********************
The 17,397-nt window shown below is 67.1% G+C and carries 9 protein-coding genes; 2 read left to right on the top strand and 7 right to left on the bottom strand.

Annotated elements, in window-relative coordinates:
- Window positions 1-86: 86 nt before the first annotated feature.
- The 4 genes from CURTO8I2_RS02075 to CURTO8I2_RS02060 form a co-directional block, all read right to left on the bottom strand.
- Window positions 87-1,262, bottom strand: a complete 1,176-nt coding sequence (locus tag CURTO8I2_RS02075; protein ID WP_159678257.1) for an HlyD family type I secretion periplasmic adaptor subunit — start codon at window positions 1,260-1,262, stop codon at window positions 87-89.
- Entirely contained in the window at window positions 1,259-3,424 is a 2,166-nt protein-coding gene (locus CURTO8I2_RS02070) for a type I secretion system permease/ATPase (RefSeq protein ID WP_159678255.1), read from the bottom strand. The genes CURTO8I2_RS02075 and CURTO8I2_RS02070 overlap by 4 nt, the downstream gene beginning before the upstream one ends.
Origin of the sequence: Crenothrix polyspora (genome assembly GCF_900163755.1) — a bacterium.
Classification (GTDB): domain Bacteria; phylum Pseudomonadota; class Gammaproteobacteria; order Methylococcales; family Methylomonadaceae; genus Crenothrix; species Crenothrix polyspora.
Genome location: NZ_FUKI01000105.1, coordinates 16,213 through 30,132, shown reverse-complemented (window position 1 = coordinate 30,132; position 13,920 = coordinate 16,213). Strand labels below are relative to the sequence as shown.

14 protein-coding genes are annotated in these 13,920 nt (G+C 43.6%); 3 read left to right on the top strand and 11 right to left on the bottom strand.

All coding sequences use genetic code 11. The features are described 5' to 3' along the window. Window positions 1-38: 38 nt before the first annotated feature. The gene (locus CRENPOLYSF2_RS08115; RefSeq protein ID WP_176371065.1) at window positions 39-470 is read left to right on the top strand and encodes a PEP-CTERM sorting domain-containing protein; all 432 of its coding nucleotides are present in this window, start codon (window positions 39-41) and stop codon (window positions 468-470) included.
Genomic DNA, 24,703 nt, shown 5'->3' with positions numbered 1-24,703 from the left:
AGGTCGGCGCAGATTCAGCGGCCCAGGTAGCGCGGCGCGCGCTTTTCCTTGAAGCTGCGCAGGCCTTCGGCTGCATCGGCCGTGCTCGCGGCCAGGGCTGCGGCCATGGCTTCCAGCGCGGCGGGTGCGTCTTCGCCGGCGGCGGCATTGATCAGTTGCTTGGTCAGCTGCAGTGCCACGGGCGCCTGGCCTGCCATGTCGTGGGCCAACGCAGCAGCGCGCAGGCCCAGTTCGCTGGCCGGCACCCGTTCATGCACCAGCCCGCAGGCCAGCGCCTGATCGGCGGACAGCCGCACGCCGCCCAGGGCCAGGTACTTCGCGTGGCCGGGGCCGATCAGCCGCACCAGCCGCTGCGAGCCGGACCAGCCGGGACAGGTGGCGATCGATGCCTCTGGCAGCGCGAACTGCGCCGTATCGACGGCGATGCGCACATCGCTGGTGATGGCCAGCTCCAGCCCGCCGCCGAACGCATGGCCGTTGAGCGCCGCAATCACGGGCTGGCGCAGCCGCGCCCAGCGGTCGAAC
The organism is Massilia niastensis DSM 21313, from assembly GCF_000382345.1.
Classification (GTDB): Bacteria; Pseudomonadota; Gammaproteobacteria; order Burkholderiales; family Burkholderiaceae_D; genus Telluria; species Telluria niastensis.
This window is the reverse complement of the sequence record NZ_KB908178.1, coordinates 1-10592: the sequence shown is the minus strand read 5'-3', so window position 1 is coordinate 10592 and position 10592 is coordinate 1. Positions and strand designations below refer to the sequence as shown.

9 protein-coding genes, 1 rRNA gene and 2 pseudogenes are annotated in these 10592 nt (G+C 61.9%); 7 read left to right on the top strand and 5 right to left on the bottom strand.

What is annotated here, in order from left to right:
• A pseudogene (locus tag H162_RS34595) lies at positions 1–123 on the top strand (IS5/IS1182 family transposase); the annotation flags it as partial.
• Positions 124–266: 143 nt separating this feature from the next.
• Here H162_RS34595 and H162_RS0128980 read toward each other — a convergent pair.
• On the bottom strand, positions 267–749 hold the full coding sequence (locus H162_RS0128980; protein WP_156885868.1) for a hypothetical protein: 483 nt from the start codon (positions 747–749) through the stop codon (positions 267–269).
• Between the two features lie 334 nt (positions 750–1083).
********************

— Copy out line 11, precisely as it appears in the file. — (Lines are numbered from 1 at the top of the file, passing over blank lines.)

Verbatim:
All coding sequences use genetic code 11. The features are described 5' to 3' along the window. Window positions 1-38: 38 nt before the first annotated feature. The gene (locus CRENPOLYSF2_RS08115; RefSeq protein ID WP_176371065.1) at window positions 39-470 is read left to right on the top strand and encodes a PEP-CTERM sorting domain-containing protein; all 432 of its coding nucleotides are present in this window, start codon (window positions 39-41) and stop codon (window positions 468-470) included.